One of the reasons we can't have nice things like a secure Internet is that vendors of consumer kit can't be bothered. That's the conclusion The Register reaches after listening to a presentation by HD Moore, author of Metasploit and now chief research officer at Rapid7, at the AusCERT 2013 security conference today. Moore told …
My Edimax wifi router came with Telnet and FTP ports open by default.. I needed to enable SPI to close them but the instruction manual was extremely vague on this subject.
You cannot change the user name from "admin" but fortunately I had created a very long pass-phrase.
What gets me is a lot of this stuff sounds *very* easy to get right
And once got right to simply replicate in your next project.
And the project after that.
I wonder if these developers would pay more attention (or any attention) if their home systems got invaded?
Just incredibly sad.
Re: What gets me is a lot of this stuff sounds *very* easy to get right
Probably not developers deliberately avoiding the problem, but a combination of lack of time, lack of experience, lack of sleep and forced use of certain elements by management.
Well I recently had an interview at an appliance vendor
They seem to believe that networks can somehow be secure, their TCP/IP stack is a custom one running on a microcontroller to small to run Linux.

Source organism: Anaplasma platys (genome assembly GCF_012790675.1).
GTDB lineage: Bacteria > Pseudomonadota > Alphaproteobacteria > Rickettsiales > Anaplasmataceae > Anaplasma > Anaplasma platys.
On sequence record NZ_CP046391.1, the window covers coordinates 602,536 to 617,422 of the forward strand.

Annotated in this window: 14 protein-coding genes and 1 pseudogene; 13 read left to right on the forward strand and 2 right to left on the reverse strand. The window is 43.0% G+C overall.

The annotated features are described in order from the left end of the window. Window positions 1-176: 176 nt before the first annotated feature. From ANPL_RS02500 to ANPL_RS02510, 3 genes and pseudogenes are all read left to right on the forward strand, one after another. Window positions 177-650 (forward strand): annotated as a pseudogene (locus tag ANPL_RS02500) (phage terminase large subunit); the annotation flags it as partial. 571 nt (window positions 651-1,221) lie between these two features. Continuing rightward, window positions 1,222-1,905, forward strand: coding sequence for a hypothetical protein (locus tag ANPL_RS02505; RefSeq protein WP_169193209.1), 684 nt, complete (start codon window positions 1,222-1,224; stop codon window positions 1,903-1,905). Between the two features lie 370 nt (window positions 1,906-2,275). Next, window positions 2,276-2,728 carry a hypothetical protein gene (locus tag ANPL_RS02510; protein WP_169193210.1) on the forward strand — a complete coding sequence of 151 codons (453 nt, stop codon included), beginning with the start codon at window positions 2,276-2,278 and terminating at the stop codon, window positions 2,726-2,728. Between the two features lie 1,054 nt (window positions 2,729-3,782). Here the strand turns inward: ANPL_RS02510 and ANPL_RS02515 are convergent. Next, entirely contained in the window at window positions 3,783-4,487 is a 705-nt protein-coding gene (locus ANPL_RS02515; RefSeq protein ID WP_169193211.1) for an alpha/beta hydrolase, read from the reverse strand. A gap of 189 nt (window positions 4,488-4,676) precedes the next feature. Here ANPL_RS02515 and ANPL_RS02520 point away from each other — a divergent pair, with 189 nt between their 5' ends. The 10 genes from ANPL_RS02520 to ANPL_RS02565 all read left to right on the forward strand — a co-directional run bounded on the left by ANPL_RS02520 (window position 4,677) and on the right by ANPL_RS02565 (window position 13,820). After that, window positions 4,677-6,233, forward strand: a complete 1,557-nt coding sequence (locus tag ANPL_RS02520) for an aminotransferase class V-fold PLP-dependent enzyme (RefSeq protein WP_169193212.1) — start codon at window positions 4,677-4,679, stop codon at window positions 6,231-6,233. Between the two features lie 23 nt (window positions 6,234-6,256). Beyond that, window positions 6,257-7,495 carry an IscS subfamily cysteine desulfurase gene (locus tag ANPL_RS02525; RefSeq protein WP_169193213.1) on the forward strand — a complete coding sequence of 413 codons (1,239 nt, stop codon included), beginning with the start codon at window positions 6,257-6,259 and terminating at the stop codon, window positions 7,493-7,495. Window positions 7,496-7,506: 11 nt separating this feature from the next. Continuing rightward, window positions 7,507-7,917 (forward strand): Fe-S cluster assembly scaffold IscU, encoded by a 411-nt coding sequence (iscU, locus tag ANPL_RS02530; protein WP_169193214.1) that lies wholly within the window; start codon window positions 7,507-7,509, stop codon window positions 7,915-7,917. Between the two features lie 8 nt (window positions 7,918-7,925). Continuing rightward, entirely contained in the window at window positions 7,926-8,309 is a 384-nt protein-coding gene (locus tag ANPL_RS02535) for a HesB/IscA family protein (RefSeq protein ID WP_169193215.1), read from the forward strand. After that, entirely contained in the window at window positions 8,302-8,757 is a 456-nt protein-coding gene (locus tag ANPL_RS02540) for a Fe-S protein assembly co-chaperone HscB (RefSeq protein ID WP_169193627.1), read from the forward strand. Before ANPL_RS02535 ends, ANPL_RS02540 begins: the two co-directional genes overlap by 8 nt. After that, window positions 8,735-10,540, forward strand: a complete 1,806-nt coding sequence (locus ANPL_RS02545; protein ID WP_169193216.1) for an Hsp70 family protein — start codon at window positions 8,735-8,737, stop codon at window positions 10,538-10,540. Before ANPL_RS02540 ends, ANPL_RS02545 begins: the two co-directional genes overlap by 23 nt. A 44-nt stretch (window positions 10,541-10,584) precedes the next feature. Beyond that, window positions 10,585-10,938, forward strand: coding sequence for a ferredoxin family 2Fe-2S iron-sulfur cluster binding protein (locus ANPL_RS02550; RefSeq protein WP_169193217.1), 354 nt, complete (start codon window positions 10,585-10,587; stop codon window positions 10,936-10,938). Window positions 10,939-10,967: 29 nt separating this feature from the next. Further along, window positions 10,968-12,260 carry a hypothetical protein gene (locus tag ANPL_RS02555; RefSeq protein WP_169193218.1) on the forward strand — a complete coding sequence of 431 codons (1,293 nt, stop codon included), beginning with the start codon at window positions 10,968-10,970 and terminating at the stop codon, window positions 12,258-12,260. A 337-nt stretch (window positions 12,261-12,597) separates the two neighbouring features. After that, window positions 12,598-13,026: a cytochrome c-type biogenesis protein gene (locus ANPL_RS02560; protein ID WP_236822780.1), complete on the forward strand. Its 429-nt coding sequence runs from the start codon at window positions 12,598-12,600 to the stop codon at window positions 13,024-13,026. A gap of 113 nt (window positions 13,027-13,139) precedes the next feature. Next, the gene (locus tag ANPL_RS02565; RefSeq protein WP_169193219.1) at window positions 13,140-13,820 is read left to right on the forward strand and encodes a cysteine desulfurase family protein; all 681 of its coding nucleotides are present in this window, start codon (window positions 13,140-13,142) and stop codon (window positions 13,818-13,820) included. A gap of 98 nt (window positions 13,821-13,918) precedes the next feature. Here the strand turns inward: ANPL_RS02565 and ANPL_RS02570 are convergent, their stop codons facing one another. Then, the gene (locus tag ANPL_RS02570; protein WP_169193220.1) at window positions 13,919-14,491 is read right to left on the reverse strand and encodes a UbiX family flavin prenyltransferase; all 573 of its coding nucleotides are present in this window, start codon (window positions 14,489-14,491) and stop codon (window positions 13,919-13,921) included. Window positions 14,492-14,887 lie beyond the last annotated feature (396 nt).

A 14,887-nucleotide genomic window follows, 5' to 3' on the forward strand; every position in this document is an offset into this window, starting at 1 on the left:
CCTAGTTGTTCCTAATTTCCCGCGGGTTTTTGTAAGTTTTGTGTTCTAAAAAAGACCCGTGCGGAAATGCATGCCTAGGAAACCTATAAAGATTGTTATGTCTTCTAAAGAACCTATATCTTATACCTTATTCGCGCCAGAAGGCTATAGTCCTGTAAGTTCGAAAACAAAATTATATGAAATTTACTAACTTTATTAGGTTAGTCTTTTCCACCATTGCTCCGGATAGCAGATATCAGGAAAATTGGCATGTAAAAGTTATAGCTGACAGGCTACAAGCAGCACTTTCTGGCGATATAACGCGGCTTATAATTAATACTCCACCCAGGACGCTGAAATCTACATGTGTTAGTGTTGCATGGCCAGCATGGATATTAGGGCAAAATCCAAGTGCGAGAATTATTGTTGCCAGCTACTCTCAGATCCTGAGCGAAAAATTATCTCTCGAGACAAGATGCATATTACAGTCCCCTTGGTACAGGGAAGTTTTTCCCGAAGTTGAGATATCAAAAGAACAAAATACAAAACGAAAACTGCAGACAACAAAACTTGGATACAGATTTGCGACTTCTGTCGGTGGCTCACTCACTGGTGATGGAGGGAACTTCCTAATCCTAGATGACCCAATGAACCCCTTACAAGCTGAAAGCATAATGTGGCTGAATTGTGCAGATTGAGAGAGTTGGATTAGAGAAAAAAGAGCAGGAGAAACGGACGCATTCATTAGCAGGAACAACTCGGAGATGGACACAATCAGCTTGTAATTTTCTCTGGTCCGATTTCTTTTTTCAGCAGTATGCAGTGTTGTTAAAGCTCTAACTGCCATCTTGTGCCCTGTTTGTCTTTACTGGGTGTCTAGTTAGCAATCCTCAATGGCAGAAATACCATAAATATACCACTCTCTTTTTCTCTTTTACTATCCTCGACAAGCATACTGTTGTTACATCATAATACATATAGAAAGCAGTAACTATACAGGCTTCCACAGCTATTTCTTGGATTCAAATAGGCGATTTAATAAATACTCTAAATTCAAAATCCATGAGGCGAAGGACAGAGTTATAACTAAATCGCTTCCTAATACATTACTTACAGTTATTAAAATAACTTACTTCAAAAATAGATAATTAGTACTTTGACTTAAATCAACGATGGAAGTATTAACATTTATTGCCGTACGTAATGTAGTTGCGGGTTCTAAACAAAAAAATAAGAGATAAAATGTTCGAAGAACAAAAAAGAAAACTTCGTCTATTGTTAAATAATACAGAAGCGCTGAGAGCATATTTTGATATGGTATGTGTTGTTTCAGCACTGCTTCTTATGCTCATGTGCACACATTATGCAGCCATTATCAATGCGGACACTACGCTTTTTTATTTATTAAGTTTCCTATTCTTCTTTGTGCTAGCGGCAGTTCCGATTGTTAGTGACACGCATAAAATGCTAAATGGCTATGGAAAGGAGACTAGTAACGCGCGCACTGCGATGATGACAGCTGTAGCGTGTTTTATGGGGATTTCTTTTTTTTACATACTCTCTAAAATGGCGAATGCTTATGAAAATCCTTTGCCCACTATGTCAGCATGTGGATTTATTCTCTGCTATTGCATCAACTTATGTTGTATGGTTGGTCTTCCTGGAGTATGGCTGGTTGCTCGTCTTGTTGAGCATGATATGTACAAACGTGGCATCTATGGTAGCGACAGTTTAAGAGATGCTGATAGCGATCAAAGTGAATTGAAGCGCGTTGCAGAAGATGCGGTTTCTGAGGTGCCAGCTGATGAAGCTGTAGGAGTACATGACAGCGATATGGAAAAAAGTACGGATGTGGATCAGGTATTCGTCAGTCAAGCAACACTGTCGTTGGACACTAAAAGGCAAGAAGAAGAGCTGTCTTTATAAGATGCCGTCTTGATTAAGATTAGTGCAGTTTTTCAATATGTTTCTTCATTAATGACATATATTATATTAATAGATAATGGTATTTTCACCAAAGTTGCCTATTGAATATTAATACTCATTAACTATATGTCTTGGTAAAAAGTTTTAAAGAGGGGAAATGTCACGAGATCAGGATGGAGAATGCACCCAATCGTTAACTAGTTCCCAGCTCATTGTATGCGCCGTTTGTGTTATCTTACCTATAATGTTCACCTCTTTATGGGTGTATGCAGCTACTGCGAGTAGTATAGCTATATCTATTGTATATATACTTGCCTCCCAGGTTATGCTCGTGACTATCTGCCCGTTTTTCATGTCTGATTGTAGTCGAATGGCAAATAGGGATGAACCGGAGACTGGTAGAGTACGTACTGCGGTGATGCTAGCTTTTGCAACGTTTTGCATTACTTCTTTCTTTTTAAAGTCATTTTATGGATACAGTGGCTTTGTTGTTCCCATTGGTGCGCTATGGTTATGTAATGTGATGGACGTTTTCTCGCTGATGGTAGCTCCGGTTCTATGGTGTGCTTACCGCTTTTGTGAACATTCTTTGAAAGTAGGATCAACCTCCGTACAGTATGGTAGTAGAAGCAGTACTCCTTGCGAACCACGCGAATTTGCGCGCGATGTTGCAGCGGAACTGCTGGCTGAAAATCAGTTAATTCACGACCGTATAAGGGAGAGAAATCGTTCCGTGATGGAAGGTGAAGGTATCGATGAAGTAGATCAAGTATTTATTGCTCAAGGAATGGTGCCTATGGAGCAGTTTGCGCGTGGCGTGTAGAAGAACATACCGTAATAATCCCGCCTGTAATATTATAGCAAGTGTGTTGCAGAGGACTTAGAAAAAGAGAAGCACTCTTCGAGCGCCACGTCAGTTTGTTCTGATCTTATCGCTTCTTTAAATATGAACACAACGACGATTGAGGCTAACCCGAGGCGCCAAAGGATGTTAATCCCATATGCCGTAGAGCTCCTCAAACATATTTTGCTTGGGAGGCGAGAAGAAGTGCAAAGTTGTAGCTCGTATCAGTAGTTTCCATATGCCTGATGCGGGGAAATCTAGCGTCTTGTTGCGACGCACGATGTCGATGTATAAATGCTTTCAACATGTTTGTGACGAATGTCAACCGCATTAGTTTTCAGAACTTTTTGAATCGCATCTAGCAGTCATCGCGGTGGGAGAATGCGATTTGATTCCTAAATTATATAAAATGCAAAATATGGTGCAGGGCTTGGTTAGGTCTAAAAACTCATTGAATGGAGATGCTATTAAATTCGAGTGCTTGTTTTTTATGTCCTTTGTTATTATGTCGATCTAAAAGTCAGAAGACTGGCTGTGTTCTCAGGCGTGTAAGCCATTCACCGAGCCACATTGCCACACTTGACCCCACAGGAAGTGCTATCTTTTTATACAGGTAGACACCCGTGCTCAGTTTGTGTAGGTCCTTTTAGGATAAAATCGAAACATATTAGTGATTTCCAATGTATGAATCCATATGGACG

The big problem is that we are used to having our systems designed by people who know about networking since they are experienced with some form of unixoid system. However there is currently a wave of new devices comming from people to whom the idea of a port-scanner is novel and undocumented protocols are secure... since nobody could exploit a protocol they don't know about.
The problem is, as long as there is nobody who does it right, we will never see any decent solutions.
It is part of the lack of deep understanding problem...
Stats tell you the vast majority of "new" embedded widgets are leveraging both Linux and to a lesser extent the reference microcontroller implementation provided by the industry.
So to a certain extent the view is "port linux (which is probably already done) and put our stuff on it; ship". The time to market is quite short - so the QA and field test part of it is just missing.
The vendors quite quickly move onto a new product - possibly with an entirely different team developing the solution. So there tends to be a little amnesia in the corporate "memory" and each thing is a bit of a seperate miracle.
Some of our international students have very interesting things to say about how this stuff is actually done!
investing a little time in finding hardware that supports OpenWRT or OpenEmbedded takes time and maybe a little bit more money, but I feel a little safer because of it..